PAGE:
This spy network is a massive breach of international human rights and it is an attack on the liberty, freedom and privacy of every person on the planet. It has huge implications for democracy, freedom of the press, attorney-client privilege and freedom of speech. The Universal Declaration of Human Rights[7] states clearly:

Article 3: Everyone has the right to life, liberty and security of person. Article 12: No one shall be subjected to arbitrary interference with his privacy, family, home or correspondence, nor to attacks upon his honour and reputation. Everyone has the right to the protection of the law against such interference or attacks.

From the NSA leaks we know some of the NSA's capabilities for interception, collection, malware, hacking[8] and interdiction[9]. However we know very little about the NSA's full cryptanalytic capability from the NSA leaks. It is classed as Exceptionally Compartmented Information (ECI)[10], which very few people have access to within the NSA. In other words, the information is available only on a need to know basis. We can assume this is likely only their top cryptanalysts and agency directors. This is similar to how the Enigma cipher was broken but the knowledge of this was known only to a few and kept secret for decades afterwards[11]. Unfortunately Snowden did not have access to all their cryptanalytic capabilities so we do not know what the NSA's true code breaking abilities are and which ciphers they can break. Edward Snowden once stated[12]:

"Encryption works. Properly implemented strong crypto systems are one of the few things that you can rely on."

However no-one can actually qualify that statement to say which encryption is actually strong and which is not. Snowden never had access to the highly sensitive, compartmentalised cryptanalysis information at the NSA in the first place. We are also unsure about which standards that the NSA have compromised or weakened. We know that the Dual EC DRBG standard[13] and the NIST curves[14] appear very suspect. However through their control and manipulation of the NIST[15] and IETF[16] standards it is entirely possible that most public domain cryptography has been subtly influenced, weakened or corrupted to some degree. To be protected from the NSA, it makes sense to take a conservative approach and trust no single algorithm on its own. This means at a minimum using cascading ciphers and algorithms[17] to hedge against the NSA exploiting flaws in the algorithms that only they know about[18]. In addition to this it is important to use algorithms and best-practice knowledge from independent, reputable cryptographers and security experts with no affiliation to the US government. It is even better if these cryptographers are vocal with their criticisms about surveillance and government overreach such as Daniel J. Bernstein[19] or Bruce Schneier[20] so people can be assured they are not likely to intentionally backdoor their algorithms.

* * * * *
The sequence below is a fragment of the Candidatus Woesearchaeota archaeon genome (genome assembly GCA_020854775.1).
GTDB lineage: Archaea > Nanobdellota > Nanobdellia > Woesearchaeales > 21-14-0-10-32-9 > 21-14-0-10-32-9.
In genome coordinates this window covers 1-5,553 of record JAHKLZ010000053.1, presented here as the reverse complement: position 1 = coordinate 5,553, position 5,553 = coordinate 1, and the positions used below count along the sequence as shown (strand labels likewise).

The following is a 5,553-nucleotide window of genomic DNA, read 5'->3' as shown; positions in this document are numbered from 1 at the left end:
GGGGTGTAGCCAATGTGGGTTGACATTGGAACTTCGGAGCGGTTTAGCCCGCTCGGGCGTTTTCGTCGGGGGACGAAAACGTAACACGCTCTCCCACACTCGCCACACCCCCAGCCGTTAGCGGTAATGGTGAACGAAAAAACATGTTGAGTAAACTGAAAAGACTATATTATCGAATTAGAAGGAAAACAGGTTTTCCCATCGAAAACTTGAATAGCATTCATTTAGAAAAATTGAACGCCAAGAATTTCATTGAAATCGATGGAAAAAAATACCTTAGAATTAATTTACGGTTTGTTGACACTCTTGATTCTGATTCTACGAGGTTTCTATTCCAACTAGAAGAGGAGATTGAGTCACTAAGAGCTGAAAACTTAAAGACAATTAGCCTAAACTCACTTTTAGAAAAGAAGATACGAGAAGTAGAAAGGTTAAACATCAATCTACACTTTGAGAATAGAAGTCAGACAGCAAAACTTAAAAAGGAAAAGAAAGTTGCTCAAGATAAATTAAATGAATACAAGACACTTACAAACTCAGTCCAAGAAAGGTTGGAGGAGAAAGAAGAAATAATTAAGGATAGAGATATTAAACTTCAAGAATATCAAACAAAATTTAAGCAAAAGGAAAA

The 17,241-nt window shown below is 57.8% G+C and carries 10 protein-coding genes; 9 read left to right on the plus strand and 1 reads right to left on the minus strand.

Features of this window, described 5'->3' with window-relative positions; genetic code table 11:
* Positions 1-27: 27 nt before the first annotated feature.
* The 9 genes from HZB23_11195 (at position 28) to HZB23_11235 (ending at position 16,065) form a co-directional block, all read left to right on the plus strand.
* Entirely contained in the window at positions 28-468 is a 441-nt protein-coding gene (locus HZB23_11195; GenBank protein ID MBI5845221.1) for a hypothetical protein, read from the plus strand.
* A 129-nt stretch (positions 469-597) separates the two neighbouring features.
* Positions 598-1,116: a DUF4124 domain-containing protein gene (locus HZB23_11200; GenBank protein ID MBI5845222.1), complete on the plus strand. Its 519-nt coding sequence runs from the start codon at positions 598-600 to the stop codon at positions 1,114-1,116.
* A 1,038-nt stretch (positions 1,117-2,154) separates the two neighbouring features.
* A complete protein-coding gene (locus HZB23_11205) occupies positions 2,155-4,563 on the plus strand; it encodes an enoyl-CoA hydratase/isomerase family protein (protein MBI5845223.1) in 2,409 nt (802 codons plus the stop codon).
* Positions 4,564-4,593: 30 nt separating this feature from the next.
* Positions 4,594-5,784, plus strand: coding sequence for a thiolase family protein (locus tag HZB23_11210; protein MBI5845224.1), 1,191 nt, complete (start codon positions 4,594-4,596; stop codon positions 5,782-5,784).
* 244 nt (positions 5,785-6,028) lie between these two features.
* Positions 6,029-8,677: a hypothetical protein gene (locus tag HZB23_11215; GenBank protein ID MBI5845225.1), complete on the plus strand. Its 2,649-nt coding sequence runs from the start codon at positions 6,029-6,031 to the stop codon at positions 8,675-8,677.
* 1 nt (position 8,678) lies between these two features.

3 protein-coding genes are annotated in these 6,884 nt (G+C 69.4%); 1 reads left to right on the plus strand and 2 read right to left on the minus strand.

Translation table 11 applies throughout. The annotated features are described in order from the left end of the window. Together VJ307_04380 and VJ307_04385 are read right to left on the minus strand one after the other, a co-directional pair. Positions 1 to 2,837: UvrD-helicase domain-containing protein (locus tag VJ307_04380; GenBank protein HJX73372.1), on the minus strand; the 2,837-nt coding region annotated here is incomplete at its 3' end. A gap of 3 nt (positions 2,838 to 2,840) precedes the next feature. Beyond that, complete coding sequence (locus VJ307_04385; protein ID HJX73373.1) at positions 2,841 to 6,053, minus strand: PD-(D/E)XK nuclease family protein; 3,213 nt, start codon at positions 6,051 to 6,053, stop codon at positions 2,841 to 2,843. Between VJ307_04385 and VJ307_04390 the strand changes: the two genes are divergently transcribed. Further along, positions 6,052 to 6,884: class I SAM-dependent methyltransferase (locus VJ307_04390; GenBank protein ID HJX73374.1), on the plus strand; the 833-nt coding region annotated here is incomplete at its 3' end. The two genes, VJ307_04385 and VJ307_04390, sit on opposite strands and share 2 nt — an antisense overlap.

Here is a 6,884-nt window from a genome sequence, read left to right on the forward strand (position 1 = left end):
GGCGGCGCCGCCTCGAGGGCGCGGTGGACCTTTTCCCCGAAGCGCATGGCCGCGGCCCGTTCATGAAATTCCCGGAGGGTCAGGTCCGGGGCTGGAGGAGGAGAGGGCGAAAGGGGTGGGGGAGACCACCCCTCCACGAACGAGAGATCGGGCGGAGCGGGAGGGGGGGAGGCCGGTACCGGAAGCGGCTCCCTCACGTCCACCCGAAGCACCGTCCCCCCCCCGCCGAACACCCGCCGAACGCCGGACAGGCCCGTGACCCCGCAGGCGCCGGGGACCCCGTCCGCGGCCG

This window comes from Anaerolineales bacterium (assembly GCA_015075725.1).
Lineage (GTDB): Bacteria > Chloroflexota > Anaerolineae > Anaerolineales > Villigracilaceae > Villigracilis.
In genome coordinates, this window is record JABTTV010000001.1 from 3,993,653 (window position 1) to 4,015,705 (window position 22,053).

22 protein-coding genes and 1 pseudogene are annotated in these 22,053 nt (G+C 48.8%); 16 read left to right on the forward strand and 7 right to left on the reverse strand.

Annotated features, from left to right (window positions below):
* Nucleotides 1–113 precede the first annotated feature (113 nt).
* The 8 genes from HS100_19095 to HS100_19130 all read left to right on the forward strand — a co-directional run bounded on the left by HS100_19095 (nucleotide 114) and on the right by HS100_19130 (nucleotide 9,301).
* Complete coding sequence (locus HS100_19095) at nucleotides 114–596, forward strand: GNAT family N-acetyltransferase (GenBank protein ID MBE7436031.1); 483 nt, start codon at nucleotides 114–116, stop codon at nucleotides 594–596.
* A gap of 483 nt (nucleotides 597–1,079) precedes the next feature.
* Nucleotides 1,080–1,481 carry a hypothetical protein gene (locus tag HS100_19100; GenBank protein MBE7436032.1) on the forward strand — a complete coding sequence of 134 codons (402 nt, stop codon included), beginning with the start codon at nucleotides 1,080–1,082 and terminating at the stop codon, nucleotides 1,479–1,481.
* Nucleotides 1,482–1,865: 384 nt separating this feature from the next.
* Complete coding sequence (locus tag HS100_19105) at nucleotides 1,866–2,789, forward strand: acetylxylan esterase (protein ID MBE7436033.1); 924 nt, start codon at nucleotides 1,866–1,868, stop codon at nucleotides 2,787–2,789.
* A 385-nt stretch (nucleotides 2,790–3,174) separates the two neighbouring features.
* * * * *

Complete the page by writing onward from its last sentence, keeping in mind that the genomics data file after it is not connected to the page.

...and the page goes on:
The main problem with public key cryptosystems currently in common use is that they are particularly vulnerable to quantum computers[35]. We know that the NSA are close to building one[36]. They will not make a public announcement when they do get one and they may get one well before they become publicly available, especially with their large budget of one billion USD per annum for cryptanalysis and exploitation services[37]. An announcement from the NSA[38] in September 2015 has recommended a plan to transition to quantum resistant algorithms in the very near future. Some argue that this is a hint that they consider RSA or Elliptic Curve cryptography will be no longer safe to use[39][40] in the very near future. Even with quantum safe public key algorithms there is no general consensus about which algorithms are actually secure against quantum computers or what key sizes will be sufficient. A lot more public cryptanalysis and research in the area of post quantum cryptography really needs to be done before this becomes a viable option. A 2008 paper[21] proposed a large key size of 7,667,855 bits for a hypothetical 256 bit security level when using the McEliece cryptosystem[41]. Comparing that security level to the design of this program and given an equal 7,667,855 bits of truly random data, this program would split the data into separate one-time pads of 1536 bits each, achieving perfect secrecy for 4992 chat messages at 115 bytes of plaintext per message. This is essentially a years worth of communication with another person but the user gets proven information-theoretic security instead of an unproven scheme.